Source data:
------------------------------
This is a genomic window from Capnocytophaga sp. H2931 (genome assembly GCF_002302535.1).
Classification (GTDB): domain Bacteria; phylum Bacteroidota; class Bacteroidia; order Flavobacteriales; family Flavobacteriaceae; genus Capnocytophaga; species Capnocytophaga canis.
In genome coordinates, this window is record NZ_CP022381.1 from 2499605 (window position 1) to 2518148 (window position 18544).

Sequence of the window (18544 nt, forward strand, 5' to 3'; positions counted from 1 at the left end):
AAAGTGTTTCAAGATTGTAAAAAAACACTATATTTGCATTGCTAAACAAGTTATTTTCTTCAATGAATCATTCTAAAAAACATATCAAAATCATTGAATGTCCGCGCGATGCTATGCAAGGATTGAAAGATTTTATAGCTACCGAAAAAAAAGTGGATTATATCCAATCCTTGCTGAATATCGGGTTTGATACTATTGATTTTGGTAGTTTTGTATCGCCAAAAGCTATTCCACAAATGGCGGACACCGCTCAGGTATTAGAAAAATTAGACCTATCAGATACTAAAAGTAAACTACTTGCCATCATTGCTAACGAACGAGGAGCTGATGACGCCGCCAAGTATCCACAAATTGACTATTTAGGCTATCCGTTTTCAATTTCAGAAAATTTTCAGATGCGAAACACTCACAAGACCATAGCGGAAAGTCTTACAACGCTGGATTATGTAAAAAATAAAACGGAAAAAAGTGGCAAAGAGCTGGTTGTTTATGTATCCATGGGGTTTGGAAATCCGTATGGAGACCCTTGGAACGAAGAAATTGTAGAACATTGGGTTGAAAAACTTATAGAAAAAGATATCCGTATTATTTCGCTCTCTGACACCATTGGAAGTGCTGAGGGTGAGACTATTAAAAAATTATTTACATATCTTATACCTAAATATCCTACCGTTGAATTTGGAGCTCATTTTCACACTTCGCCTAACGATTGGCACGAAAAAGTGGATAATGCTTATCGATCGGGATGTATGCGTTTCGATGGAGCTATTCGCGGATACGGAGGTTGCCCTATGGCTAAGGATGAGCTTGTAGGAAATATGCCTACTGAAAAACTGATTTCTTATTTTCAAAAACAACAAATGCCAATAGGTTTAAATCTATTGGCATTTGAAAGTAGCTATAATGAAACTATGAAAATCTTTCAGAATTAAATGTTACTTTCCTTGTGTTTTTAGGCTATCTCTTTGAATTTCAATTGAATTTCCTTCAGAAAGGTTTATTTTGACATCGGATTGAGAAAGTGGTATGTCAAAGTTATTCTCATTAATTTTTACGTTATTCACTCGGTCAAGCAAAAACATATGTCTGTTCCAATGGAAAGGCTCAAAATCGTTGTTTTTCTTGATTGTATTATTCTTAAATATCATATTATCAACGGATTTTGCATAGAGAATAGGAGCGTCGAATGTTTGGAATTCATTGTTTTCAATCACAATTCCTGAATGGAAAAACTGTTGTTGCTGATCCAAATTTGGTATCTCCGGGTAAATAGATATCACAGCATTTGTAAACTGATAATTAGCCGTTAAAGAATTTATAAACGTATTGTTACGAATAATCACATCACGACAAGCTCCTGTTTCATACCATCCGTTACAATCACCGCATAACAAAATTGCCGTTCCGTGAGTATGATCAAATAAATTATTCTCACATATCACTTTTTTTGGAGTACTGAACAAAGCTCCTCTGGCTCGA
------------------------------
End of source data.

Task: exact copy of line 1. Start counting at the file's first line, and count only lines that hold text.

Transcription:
This is a genomic window from Capnocytophaga sp. H2931 (genome assembly GCF_002302535.1).